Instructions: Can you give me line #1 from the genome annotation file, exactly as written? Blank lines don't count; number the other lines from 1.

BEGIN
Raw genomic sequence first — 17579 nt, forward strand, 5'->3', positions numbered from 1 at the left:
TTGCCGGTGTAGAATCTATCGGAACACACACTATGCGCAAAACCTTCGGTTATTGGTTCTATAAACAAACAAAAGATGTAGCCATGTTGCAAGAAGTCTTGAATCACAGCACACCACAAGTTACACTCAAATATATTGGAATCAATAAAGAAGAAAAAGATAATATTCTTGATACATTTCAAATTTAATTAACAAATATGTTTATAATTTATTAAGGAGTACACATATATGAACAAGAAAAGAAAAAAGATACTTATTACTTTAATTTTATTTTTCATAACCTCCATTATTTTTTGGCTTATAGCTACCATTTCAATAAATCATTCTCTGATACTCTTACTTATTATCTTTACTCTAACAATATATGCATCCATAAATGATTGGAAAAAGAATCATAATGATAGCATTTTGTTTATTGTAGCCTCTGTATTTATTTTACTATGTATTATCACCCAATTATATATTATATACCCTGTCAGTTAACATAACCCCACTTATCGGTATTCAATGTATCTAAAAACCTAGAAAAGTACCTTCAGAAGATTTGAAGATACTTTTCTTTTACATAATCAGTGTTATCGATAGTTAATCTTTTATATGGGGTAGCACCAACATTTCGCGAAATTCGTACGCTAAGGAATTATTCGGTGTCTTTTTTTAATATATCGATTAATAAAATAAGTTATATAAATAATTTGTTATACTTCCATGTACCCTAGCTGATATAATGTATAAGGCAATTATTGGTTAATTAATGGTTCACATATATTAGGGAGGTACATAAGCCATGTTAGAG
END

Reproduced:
Raw genomic sequence first — 17579 nt, forward strand, 5'->3', positions numbered from 1 at the left: